10: I would get a Nintendo Switch, there are a lot of things, but not enough time for a day. Wisconsin Dells, pancakes for breakfast, pizza for lunch, supper would be salmon.
7: If Shelby diappeared.
6: Go to a castle.
2: Silverware. I farted.

Who are your friends?
11: Lauren, Lindsey, Sophie, Indy
10: Grant, Kyle, Holdyn, Rowan, Ryan and Daniel
7: Isabelle. That’s it. She’s my best friend ’cause she’s my only friend.
6: Eliza, Elin, Ellie, Isabelle, Cassie
2: Tillie and Mom.

What was Dad like as a child?
11: He was probably a little stinker.
10: Reckless.
7: I don’t know.
6: I think he had lots of friends.
2: He was like this tall (holds hands close together), and he was a baby.

What does Dad do when you’re not around?
11: Watch TV.
10: Pretty much the same things he’d do when I am around.
7: Makes oatmeal cookies for himself.
6: Normally in the shop.
2: Dad is supposed to not have me wash windows. Just Isaac.

What’s Dad’s favorite food?
11: Steak.
10: Steak, a T-bone.
7: Oatmeal cookies.
6: Spaghetti.
2: He loves to eat his food.

What’s Dad really good at?
11: He’s really good with tools and stuff.
10: His job.
7: Making scales.
6: Working with metal.
2: He’s good at doing work in the shop.

What’s Dad really bad at doing?
11: Hmm…putting us to bed.
10: I’ve haven’t really witnessed him doing things badly.
7: Not getting work done.
6: Doing his homework, because he doesn’t have any. (giggles)
2: He’s supposed to not go to hospital. That’s why my dad’s not sick.

What’s Dad’s favorite place?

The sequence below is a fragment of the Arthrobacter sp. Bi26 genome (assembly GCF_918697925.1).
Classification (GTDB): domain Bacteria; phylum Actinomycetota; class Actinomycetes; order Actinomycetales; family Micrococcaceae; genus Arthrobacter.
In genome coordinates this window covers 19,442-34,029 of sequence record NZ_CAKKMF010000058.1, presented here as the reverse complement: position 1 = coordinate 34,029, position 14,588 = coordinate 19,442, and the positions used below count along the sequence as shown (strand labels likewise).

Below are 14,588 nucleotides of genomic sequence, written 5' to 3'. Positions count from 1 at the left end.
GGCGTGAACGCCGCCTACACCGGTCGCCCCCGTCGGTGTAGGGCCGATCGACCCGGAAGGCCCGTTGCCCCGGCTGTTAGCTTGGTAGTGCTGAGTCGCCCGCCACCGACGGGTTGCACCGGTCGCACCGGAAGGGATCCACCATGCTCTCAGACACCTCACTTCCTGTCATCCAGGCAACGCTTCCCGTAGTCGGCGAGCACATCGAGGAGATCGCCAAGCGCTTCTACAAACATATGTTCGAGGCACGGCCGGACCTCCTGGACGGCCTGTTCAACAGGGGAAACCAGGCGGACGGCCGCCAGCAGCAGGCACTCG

11: His shop.
10: Oshkosh.
7: On the couch watching TV while eating oatmeal cookies.
6: His shop.
2: He likes to live in a house by me and you and everyone else.

How do you know your dad loves you?
11: He hugs me, because that’s what dads do.
10: Because he has me come out and help him with his work.
7: By saying thank you for coming out and helping him.
6: Because he has said it multiple times.
2: He loves me and you and…(lists all family members multiple times)…and I love him.

Go find a willing kid, and take a few minutes and ask a few questions. Their responses become like a little time capsule into their personalities if you repeat the questions over the course of a few years. Maybe it could be a Father’s Day tradition…

Wishing a happy Father’s Day to all the great dads out there, the ones here on earth and the ones we miss up in heaven.

Written June 12, 2017


An Interview with Kids: Ten Minutes Well Spent

Go find a small child and take ten minutes to interview him or her.  I don’t know what you’ll hear, but I do know that you won’t be disappointed.

A few weeks ago I sat down with each of our three oldest kids and gave them a one-on-one interview.  The entire process immediately took on an air of importance to them because we went off somewhere quiet and private (those being relative terms, of course).  I spoke with only one child at a time, so I could really listen to their answers with undivided attention.  In a house with lots of activity and competition for attention, believe me, that got noticed.  Just Mom, listening to me?  Not cooking lunch at the same time?  This must be important.

We sat down at the kitchen table and outside in the back yard.  For ten minutes with each child, I did nothing but ask, listen, and write.  And of course, giggle, nod, and provide an “Oh wow!” when appropriate.  For all of the time I spend with my kids, around them day in and day out, I spend relatively little time intently focused in on any given child.  As a parent, I don’t think I’m unique in this.  At any given time, my mind is sorting through a million things while I’m doing the simple tasks at hand.  When I’m helping someone brush teeth, I’m thinking about that insurance form to drop in the mail.  It’s pretty easy to not be present.

An interview, however, by nature requires full presence and engagement.  I wish I could say I came up with this meaningful activity all on my own, but I didn’t.  I borrowed this idea from Kate Riley’s blog, Centsational Girl.   In my chosen profession of teaching, it is standard practice to beg, borrow, and steal good ideas, so that’s what I did.